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FedEx Predicts Busiest Day With 10% Gain on Holiday Peak

FedEx plans to hire 20,000 seasonal workers. Photographer: David Paul Morris/Bloomberg
FedEx plans to hire 20,000 seasonal workers. Photographer: David Paul Morris/Bloomberg

Oct. 22 (Bloomberg) -- FedEx Corp. projected a 13 percent gain in shipments during the peak season between the U.S. Thanksgiving holiday and Christmas, driven by less-expensive services that are popular with online retailers.

Deliveries in the period may top 280 million, the company said today in a statement. Business-to-consumer shipments such as online purchases during the holidays have become increasingly important to FedEx as a slowing economy hurts the market for high-value overnight shipments between companies.

Cheaper offerings such as SmartPost, where the U.S. Postal Service makes the final delivery, and ground delivery will lead FedEx’s gains, Mike Glenn, executive vice president of market development, said today. Online merchants use the low-cost services, then promote free or discounted shipping to entice consumers to spend more.

“SmartPost fits in the sweet spot of e-commerce,” Glenn said. “E-tailers like it a lot because it fits well with their free shipping promotions because it’s a low-cost service.”

FedEx predicted a peak of 19 million shipments on Dec. 10, which would be a 10 percent gain from last year’s most active day and the busiest in the Memphis, Tennessee-based company’s history.

The projected increases are included in FedEx’s annual profit forecast, which the company lowered Sept. 18 to no more than $6.60 a share from a previous range of $6.90 to $7.40.

The National Retail Federation forecasts holiday sales, a signal of economic health, will increase 4.1 percent this year to $586.1 billion as consumers “remain conservative.”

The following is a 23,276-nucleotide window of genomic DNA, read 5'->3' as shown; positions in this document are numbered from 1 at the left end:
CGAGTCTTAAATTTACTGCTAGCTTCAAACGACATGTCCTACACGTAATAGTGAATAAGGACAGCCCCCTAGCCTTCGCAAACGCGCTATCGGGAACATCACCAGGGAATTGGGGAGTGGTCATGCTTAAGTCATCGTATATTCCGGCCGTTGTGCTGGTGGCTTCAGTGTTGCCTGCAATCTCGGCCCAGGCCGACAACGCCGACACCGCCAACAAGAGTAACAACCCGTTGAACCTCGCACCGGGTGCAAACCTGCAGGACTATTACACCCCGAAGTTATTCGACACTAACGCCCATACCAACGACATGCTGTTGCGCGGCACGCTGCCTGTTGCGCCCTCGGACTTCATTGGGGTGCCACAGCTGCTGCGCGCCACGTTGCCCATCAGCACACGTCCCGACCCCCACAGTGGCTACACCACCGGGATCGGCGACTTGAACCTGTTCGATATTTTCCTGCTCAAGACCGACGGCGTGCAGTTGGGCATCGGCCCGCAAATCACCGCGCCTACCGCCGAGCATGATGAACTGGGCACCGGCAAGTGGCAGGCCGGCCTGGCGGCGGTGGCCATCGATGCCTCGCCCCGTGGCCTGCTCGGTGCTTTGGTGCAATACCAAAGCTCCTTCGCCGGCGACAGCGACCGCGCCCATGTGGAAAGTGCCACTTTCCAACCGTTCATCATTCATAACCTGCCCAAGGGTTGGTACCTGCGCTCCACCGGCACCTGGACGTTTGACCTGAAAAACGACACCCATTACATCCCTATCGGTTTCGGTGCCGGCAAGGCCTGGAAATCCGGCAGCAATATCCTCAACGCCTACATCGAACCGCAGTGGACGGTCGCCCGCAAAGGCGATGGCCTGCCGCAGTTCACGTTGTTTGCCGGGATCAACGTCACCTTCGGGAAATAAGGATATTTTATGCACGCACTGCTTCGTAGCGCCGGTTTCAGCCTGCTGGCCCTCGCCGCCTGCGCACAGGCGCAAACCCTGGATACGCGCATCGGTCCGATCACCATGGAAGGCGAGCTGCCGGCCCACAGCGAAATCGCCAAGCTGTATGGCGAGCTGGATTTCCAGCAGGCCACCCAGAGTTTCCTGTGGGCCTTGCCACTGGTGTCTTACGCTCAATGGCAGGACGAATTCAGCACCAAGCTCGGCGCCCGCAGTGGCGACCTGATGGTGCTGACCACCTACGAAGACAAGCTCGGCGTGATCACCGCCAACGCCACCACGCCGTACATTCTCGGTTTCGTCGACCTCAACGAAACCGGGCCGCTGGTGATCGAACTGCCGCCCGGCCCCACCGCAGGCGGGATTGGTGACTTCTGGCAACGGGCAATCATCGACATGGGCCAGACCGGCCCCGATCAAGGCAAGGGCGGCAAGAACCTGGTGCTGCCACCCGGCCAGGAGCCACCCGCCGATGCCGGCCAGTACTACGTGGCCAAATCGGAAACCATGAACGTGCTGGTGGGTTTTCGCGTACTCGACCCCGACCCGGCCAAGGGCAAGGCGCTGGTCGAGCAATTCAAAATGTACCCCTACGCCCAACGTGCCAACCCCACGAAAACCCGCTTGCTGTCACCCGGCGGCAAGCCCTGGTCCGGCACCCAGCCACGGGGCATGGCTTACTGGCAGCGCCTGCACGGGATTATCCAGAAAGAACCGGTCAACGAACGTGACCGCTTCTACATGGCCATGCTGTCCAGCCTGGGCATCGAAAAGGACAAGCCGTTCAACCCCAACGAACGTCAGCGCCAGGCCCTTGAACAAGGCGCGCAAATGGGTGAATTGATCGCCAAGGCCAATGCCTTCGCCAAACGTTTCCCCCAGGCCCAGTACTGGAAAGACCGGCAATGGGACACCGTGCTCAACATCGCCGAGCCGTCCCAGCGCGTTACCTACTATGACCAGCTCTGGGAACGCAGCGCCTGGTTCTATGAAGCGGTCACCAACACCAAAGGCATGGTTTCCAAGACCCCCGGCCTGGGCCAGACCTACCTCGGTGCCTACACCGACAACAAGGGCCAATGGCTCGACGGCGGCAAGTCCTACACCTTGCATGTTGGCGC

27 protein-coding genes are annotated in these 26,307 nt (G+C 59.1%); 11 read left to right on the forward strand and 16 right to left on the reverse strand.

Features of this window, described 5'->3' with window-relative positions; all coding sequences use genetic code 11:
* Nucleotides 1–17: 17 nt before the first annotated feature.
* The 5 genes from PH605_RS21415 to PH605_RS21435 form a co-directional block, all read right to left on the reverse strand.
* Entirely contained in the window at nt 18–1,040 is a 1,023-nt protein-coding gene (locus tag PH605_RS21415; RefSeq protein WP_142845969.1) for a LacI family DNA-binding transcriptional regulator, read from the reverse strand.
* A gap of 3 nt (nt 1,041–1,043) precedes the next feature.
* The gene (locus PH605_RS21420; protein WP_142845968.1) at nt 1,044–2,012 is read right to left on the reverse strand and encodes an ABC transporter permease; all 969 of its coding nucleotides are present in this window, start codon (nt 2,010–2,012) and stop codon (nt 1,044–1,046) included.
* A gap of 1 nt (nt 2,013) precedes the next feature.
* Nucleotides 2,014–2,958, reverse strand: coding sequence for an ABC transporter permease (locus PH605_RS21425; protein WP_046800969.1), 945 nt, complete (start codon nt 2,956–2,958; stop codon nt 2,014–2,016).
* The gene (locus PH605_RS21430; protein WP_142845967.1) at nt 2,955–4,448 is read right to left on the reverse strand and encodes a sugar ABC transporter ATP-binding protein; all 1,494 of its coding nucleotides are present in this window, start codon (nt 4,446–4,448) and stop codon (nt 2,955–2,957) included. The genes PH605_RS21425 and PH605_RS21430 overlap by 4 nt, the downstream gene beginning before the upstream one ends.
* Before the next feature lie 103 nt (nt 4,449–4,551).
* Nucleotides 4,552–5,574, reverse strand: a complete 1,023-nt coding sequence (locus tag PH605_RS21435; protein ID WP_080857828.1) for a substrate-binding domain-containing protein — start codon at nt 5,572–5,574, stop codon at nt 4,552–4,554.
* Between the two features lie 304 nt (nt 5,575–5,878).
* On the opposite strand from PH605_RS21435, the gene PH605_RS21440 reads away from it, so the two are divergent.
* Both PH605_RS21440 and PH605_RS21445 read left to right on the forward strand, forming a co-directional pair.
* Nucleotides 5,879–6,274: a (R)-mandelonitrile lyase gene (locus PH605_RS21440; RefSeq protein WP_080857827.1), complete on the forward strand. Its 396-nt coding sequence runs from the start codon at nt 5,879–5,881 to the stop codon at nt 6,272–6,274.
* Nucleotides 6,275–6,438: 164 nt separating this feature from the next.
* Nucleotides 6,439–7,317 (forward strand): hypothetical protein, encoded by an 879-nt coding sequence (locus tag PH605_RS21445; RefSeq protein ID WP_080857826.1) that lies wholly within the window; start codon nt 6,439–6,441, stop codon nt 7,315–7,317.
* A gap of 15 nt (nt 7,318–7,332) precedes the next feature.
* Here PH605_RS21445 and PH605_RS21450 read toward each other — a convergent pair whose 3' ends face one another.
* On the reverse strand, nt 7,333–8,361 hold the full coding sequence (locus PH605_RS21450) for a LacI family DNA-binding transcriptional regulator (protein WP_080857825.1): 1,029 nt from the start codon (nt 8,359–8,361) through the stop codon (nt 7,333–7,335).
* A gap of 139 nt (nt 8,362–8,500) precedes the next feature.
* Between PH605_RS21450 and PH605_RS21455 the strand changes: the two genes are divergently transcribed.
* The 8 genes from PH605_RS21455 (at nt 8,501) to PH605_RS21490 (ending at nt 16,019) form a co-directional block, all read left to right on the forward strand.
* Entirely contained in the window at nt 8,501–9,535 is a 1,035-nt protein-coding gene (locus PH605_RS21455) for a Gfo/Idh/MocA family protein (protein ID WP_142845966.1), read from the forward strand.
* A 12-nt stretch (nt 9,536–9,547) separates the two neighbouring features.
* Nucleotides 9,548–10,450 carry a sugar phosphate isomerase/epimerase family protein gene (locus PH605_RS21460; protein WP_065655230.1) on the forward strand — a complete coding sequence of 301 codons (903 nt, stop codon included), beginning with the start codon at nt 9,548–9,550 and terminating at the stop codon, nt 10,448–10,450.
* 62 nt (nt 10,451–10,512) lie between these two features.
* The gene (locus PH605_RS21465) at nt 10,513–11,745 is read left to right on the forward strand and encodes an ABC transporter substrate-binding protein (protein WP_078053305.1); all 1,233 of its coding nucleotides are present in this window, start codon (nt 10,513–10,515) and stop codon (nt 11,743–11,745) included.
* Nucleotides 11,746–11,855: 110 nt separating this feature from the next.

FedEx Hiring

FedEx fell 0.7 percent to $91.48 at the close in New York. The shares have gained 9.5 percent this year.

While the holiday period is important, expectations are already set after FedEx lowered its earnings forecast, said Art Hatfield, an analyst at Raymond James & Associates in Memphis.

“The only way you’ll get meaningful change is if the economy does materially better or worse than we expect, and that’s not likely to happen at this point,” Hatfield said.

FedEx plans to hire 20,000 seasonal workers, the same as last year, to limit costs as it revamps its Express unit to boost profits by $1.7 billion over three years. The overhaul includes job reductions and getting rid of fuel-guzzling planes.

United Parcel Service Inc., the world’s largest package-delivery firm, hasn’t yet provided a holiday forecast.

Last year, FedEx forecast it would handle 260 million shipments over the peak season, and the actual volume processed during that period was 247 million.

To contact the reporter on this story: Mary Jane Credeur in Atlanta at

To contact the editor responsible for this story: Ed Dufner at

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